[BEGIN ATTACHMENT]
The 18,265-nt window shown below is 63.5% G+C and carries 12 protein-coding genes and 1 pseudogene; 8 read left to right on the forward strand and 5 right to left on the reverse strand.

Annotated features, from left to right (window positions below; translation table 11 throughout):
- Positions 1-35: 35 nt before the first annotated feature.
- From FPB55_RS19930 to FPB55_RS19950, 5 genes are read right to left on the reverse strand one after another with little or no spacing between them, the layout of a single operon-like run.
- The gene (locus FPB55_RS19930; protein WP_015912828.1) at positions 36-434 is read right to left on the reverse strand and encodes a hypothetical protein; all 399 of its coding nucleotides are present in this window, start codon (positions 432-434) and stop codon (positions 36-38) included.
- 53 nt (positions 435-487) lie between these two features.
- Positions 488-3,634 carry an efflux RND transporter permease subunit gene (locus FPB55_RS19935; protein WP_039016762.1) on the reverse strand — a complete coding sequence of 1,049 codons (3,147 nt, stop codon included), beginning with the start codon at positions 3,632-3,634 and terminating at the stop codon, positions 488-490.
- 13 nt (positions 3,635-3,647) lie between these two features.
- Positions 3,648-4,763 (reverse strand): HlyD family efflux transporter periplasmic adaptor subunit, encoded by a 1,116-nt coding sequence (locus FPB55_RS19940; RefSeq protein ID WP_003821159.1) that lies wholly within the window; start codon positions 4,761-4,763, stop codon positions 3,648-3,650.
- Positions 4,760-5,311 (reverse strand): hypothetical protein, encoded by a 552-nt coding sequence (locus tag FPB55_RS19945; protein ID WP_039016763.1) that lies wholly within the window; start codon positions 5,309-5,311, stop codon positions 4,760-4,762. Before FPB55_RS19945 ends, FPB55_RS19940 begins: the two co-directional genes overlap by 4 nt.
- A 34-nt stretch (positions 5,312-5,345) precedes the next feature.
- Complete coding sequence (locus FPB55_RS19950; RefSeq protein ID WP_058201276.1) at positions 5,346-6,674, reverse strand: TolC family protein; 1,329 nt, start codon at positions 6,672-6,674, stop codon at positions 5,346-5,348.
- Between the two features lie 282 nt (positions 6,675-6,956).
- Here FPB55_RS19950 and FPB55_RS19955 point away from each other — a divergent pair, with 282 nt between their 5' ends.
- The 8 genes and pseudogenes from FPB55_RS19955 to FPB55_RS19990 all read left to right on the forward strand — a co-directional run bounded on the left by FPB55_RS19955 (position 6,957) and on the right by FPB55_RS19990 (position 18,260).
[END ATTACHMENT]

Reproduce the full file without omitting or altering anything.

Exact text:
The 18,265-nt window shown below is 63.5% G+C and carries 12 protein-coding genes and 1 pseudogene; 8 read left to right on the forward strand and 5 right to left on the reverse strand.

Annotated features, from left to right (window positions below; translation table 11 throughout):
- Positions 1-35: 35 nt before the first annotated feature.
- From FPB55_RS19930 to FPB55_RS19950, 5 genes are read right to left on the reverse strand one after another with little or no spacing between them, the layout of a single operon-like run.
- The gene (locus FPB55_RS19930; protein WP_015912828.1) at positions 36-434 is read right to left on the reverse strand and encodes a hypothetical protein; all 399 of its coding nucleotides are present in this window, start codon (positions 432-434) and stop codon (positions 36-38) included.
- 53 nt (positions 435-487) lie between these two features.
- Positions 488-3,634 carry an efflux RND transporter permease subunit gene (locus FPB55_RS19935; protein WP_039016762.1) on the reverse strand — a complete coding sequence of 1,049 codons (3,147 nt, stop codon included), beginning with the start codon at positions 3,632-3,634 and terminating at the stop codon, positions 488-490.
- 13 nt (positions 3,635-3,647) lie between these two features.
- Positions 3,648-4,763 (reverse strand): HlyD family efflux transporter periplasmic adaptor subunit, encoded by a 1,116-nt coding sequence (locus FPB55_RS19940; RefSeq protein ID WP_003821159.1) that lies wholly within the window; start codon positions 4,761-4,763, stop codon positions 3,648-3,650.
- Positions 4,760-5,311 (reverse strand): hypothetical protein, encoded by a 552-nt coding sequence (locus tag FPB55_RS19945; protein ID WP_039016763.1) that lies wholly within the window; start codon positions 5,309-5,311, stop codon positions 4,760-4,762. Before FPB55_RS19945 ends, FPB55_RS19940 begins: the two co-directional genes overlap by 4 nt.
- A 34-nt stretch (positions 5,312-5,345) precedes the next feature.
- Complete coding sequence (locus FPB55_RS19950; RefSeq protein ID WP_058201276.1) at positions 5,346-6,674, reverse strand: TolC family protein; 1,329 nt, start codon at positions 6,672-6,674, stop codon at positions 5,346-5,348.
- Between the two features lie 282 nt (positions 6,675-6,956).
- Here FPB55_RS19950 and FPB55_RS19955 point away from each other — a divergent pair, with 282 nt between their 5' ends.
- The 8 genes and pseudogenes from FPB55_RS19955 to FPB55_RS19990 all read left to right on the forward strand — a co-directional run bounded on the left by FPB55_RS19955 (position 6,957) and on the right by FPB55_RS19990 (position 18,260).